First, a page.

Embodiments may include one or more of the following features. The endoprosthesis, e.g., stent, has surface features that include a plurality of nodules, e.g., nodules having one or more of the following features: a nodule diameter of about 5 to 50 microns (e.g., about 19 microns); a nodule height of less than 50 microns, e.g., about 1 to 10 microns; a nodule density of about 0.0025 nodules per square micron; and/or nodules defining regions therebetween having a width of about 50 to 2000 nm. In embodiments, the nodules are arranged in substantially parallel rows, e.g., arranged radially in substantially parallel rows. In embodiments, the endoprosthesis, e.g., stent, has surface features that include one or more rib-forms, e.g., rib-forms about 500 to 2500 nm in depth; having a periodicity of less than about 50 microns; and/or rib-forms defining regions therebetween having a width of about 50 to 2000 nm. The endoprosthesis, e.g., stent, can have a combination of surface features that includes nodules and rib-forms. For example, the surface features can be porous, e.g., a porous polymer and/or can include one or more elongated grooves. In embodiments, the polymer further includes a therapeutic agent; is bioerodible; and/or is a layer on the endoprosthesis, e.g., stent, surface (e.g., a metal or a polymer layer on the endoprosthesis, e.g., stent, surface). In other embodiments, the endoprosthesis, e.g., stent, has a polymer body. In yet other embodiments, the morphology is formed by the same polymer as the polymer body.
Further embodiments may include one or more of the following features. The endoprosthesis, e.g., stent, is formed by a method that includes one or more of, e.g., controlling the evaporation rate and/or volatility of the solution (e.g., using a solution mixture of solvents having a boiling point in the range of about 50° C. to about 180° C.); applying the solution (e.g., a solution that includes the polymer) to the stent; applying the solution by spraying; controlling the size and/or velocity of the drops in the spray; controlling the surface energy of the solution, e.g., surface energy in the range of about 26 to 34 mJ/m2. In embodiments, the solution further includes a surfactant and/or a therapeutic agent. In embodiments, nodule and/or rib-form surface features are formed. Embodiments may additionally include one or more of the following features: controlling the nodule size, e.g., by controlling the evaporation rate and/or surface energy of the solution; applying the solution by spraying and controlling the nodule size by controlling the size and/or velocity of the drops in the spray; controlling the rib form features by forming micelles in the solution; or masking at least a portion of the endoprosthesis, e.g., stent, to form morphological features.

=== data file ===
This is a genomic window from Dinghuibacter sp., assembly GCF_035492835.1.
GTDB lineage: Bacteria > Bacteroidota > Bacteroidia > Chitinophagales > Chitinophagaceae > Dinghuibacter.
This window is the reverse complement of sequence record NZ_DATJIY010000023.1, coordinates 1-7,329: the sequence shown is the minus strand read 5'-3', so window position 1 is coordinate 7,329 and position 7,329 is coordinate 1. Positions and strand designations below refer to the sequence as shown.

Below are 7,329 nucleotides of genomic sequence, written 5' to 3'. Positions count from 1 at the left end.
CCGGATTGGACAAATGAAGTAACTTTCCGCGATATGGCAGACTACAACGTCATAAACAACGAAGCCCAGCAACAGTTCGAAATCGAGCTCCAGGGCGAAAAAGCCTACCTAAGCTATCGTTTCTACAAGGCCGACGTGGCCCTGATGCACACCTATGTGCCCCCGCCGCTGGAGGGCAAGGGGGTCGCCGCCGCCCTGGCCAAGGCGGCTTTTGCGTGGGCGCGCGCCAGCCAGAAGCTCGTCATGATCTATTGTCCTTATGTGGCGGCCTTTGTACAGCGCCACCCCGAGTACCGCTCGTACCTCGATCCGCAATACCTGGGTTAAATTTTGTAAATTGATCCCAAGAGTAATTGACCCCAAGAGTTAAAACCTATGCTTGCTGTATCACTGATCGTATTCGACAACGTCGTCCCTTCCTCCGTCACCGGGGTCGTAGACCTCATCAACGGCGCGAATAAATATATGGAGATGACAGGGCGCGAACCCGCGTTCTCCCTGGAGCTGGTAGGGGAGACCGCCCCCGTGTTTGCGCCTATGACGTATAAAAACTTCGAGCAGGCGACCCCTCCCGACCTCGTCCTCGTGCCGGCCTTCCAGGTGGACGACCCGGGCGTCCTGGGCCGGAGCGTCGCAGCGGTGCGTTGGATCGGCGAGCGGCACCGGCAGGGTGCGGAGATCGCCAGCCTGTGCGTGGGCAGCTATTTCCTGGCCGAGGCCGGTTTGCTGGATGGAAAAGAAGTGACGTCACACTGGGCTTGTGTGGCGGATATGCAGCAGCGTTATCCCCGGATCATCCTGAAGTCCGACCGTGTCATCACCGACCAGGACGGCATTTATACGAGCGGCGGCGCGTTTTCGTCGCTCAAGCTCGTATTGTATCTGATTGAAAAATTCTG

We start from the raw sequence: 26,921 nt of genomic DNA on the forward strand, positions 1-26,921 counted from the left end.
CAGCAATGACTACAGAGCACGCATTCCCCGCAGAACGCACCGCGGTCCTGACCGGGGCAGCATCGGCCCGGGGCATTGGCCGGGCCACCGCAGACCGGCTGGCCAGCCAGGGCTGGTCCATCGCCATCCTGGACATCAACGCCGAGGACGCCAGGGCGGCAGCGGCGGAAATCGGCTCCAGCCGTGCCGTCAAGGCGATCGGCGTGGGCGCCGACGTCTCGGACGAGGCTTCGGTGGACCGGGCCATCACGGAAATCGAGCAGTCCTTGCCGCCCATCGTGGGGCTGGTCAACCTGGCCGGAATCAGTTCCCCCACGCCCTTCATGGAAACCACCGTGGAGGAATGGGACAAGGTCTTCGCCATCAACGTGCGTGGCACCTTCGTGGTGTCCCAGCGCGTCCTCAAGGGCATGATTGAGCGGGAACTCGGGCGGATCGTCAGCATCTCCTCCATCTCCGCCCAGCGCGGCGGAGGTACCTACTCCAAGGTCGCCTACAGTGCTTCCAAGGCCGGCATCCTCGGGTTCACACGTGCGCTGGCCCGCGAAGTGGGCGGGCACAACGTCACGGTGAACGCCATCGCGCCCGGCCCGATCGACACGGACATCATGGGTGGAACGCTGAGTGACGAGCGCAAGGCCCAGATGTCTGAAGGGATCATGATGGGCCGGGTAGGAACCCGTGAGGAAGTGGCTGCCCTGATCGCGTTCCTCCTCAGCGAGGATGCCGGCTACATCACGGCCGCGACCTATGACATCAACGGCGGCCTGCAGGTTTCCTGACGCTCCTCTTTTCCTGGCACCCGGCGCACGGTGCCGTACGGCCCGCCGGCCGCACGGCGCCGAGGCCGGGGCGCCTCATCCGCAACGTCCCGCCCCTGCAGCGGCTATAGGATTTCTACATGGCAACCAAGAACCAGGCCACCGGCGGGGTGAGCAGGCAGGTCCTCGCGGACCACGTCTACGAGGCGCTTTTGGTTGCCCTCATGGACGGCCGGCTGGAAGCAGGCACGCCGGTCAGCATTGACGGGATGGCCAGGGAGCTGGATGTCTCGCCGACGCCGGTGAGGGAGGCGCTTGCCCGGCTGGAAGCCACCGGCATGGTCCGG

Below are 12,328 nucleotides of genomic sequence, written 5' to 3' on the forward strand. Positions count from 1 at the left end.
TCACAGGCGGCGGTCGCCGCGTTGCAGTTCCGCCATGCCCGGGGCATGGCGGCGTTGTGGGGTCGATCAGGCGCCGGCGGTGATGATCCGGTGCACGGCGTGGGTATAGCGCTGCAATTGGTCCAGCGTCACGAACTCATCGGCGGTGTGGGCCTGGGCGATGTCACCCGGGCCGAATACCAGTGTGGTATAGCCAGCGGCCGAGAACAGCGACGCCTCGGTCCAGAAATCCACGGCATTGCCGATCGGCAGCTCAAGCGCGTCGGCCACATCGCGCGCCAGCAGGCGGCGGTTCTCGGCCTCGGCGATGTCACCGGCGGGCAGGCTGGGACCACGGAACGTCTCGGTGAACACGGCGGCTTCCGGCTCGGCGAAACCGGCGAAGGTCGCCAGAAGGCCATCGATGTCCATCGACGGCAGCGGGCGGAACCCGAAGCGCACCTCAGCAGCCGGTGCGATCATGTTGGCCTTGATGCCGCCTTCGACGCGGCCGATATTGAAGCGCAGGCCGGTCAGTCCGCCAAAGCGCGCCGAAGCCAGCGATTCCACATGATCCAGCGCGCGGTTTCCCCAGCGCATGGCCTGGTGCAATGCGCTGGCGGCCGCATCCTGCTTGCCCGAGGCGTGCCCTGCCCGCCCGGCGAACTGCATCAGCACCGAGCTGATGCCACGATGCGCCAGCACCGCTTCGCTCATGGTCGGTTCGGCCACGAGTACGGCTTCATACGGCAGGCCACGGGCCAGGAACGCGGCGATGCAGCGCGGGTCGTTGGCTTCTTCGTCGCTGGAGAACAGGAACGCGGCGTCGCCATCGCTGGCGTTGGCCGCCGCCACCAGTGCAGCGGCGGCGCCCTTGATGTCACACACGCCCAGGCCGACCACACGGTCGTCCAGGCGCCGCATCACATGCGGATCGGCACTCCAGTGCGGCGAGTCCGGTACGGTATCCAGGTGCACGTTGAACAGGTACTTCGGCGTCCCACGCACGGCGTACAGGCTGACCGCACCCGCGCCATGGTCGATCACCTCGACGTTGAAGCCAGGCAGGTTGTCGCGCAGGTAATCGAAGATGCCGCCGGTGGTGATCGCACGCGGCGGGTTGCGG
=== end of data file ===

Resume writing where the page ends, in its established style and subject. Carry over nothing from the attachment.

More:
Endoprostheses, e.g., stents, made by the methods described herein are also within the scope of the invention.
An erodible or bioerodible medical device, e.g., a stent, refers to a device, or a portion thereof, that exhibits substantial mass or density reduction or chemical transformation, after it is introduced into a patient, e.g., a human patient. Mass reduction can occur by, e.g., dissolution of the material that forms the device and/or fragmenting of the device. Chemical transformation can include oxidation/reduction, hydrolysis, substitution, electrochemical reactions, addition reactions, or other chemical reactions of the material from which the device, or a portion thereof, is made. The erosion can be the result of a chemical and/or biological interaction of the device with the body environment, e.g., the body itself or body fluids, into which it is implanted and/or erosion can be triggered by applying a triggering influence, such as a chemical reactant or energy to the device, e.g., to increase a reaction rate. For example, a device, or a portion thereof, can be formed from an active metal, e.g., Mg or Ca or an alloy thereof, and which can erode by reaction with water, producing the corresponding metal oxide and hydrogen gas (a redox reaction). For example, a device, or a portion thereof, can be formed from an erodible or bioerodible polymer, or an alloy or blend erodible or bioerodible polymers which can erode by hydrolysis with water. The erosion occurs to a desirable extent in a time frame that can provide a therapeutic benefit. For example, in embodiments, the device exhibits substantial mass reduction after a period of time which a function of the device, such as support of the lumen wall or drug delivery is no longer needed or desirable. In particular embodiments, the device exhibits a mass reduction of about 10 percent or more, e.g. about 50 percent or more, after a period of implantation of one day or more, e.g. about 60 days or more, about 180 days or more, about 600 days or more, or 1000 days or less. In embodiments, the device exhibits fragmentation by erosion processes. The fragmentation occurs as, e.g., some regions of the device erode more rapidly than other regions. The faster eroding regions become weakened by more quickly eroding through the body of the endoprosthesis and fragment from the slower eroding regions. The faster eroding and slower eroding regions may be random or predefined. For example, faster eroding regions may be predefined by treating the regions to enhance chemical reactivity of the regions. Alternatively, regions may be treated to reduce erosion rates, e.g., by using coatings. In embodiments, only portions of the device exhibits erodibilty. For example, an exterior layer or coating may be erodible, while an interior layer or body is non-erodible. In embodiments, the endoprosthesis is formed from an erodible material dispersed within a non-erodible material such that after erosion, the device has increased porosity by erosion of the erodible material.